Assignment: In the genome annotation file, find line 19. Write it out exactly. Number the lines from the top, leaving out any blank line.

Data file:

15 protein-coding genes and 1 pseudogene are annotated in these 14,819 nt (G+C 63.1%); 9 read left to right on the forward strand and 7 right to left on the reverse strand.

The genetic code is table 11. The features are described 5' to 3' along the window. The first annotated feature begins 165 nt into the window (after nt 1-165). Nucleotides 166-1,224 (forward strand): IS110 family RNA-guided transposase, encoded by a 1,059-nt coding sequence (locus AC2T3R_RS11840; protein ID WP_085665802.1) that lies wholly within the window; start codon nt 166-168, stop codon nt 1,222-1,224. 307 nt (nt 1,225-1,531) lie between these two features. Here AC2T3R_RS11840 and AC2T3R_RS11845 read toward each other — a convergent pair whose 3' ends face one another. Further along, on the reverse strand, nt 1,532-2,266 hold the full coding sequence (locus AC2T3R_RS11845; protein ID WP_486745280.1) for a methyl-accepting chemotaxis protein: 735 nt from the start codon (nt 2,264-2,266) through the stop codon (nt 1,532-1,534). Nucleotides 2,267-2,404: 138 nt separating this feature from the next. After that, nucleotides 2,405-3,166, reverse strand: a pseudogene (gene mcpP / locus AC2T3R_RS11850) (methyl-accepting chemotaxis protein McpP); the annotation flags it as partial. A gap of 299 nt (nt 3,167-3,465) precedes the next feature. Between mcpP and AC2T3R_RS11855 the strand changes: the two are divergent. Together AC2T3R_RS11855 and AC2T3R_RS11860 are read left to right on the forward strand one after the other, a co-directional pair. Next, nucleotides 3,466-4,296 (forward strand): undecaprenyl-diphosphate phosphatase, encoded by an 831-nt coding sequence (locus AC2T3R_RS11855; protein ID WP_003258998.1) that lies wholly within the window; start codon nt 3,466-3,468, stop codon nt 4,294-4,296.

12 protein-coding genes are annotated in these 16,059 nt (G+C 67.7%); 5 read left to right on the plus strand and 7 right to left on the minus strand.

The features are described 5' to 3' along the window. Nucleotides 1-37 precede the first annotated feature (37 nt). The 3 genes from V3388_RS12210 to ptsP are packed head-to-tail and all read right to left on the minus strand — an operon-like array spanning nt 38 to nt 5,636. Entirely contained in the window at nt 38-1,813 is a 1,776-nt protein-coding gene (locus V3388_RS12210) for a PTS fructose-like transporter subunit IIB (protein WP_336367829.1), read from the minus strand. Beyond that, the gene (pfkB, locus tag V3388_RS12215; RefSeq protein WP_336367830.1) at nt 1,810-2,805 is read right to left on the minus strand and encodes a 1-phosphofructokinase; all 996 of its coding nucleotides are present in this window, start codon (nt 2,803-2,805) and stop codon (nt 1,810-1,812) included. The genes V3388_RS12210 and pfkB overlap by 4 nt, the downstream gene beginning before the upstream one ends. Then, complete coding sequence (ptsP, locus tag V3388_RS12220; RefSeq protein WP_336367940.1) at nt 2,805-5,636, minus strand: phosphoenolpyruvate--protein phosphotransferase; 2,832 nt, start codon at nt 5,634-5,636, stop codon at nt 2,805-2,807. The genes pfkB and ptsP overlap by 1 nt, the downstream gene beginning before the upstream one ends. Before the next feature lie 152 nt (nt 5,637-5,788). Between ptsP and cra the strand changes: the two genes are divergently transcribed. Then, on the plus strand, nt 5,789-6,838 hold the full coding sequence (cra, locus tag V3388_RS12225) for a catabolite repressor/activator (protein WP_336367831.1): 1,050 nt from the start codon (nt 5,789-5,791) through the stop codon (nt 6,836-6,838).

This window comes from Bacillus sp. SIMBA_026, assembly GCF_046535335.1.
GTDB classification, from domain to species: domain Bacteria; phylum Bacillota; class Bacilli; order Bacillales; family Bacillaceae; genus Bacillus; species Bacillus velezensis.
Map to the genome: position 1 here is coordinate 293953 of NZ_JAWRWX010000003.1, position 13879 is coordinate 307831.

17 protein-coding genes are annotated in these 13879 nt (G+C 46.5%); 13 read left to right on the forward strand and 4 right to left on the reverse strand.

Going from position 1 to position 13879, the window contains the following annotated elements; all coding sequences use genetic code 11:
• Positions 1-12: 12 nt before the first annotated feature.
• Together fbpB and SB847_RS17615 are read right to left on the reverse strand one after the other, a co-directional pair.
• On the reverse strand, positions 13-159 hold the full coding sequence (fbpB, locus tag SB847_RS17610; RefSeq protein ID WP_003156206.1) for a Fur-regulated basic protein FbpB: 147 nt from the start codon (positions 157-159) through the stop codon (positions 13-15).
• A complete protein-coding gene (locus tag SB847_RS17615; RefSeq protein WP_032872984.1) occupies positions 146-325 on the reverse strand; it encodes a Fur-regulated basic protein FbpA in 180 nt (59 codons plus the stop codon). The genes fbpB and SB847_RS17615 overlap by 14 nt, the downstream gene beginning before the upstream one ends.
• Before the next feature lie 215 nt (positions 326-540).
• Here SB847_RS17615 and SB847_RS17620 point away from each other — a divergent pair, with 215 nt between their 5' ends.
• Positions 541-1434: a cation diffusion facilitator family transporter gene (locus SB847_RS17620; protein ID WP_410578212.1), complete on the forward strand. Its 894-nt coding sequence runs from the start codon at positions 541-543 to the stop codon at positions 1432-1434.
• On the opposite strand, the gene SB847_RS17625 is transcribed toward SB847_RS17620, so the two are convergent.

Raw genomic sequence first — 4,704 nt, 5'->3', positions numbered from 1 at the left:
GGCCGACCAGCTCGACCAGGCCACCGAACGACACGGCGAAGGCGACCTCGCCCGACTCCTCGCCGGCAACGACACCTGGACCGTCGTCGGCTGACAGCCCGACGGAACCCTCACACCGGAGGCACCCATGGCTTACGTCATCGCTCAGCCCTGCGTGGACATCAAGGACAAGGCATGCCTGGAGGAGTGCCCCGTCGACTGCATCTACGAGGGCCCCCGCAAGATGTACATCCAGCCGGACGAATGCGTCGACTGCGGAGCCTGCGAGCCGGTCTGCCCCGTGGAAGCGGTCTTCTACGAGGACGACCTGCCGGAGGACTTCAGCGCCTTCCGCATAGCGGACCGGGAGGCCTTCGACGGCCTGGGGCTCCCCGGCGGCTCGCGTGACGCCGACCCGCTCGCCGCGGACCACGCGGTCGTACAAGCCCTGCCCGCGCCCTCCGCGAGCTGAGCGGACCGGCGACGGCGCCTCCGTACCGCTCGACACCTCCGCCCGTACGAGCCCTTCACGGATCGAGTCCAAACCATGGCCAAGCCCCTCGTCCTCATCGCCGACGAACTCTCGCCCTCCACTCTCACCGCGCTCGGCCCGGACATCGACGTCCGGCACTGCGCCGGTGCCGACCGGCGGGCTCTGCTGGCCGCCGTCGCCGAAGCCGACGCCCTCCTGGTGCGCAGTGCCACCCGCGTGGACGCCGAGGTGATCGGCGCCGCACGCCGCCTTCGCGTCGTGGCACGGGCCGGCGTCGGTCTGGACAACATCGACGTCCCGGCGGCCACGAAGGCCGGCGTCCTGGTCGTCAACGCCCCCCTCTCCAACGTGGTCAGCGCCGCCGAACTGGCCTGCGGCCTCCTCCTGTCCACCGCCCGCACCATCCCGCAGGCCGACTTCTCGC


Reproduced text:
GGCCGACCAGCTCGACCAGGCCACCGAACGACACGGCGAAGGCGACCTCGCCCGACTCCTCGCCGGCAACGACACCTGGACCGTCGTCGGCTGACAGCCCGACGGAACCCTCACACCGGAGGCACCCATGGCTTACGTCATCGCTCAGCCCTGCGTGGACATCAAGGACAAGGCATGCCTGGAGGAGTGCCCCGTCGACTGCATCTACGAGGGCCCCCGCAAGATGTACATCCAGCCGGACGAATGCGTCGACTGCGGAGCCTGCGAGCCGGTCTGCCCCGTGGAAGCGGTCTTCTACGAGGACGACCTGCCGGAGGACTTCAGCGCCTTCCGCATAGCGGACCGGGAGGCCTTCGACGGCCTGGGGCTCCCCGGCGGCTCGCGTGACGCCGACCCGCTCGCCGCGGACCACGCGGTCGTACAAGCCCTGCCCGCGCCCTCCGCGAGCTGAGCGGACCGGCGACGGCGCCTCCGTACCGCTCGACACCTCCGCCCGTACGAGCCCTTCACGGATCGAGTCCAAACCATGGCCAAGCCCCTCGTCCTCATCGCCGACGAACTCTCGCCCTCCACTCTCACCGCGCTCGGCCCGGACATCGACGTCCGGCACTGCGCCGGTGCCGACCGGCGGGCTCTGCTGGCCGCCGTCGCCGAAGCCGACGCCCTCCTGGTGCGCAGTGCCACCCGCGTGGACGCCGAGGTGATCGGCGCCGCACGCCGCCTTCGCGTCGTGGCACGGGCCGGCGTCGGTCTGGACAACATCGACGTCCCGGCGGCCACGAAGGCCGGCGTCCTGGTCGTCAACGCCCCCCTCTCCAACGTGGTCAGCGCCGCCGAACTGGCCTGCGGCCTCCTCCTGTCCACCGCCCGCACCATCCCGCAGGCCGACTTCTCGC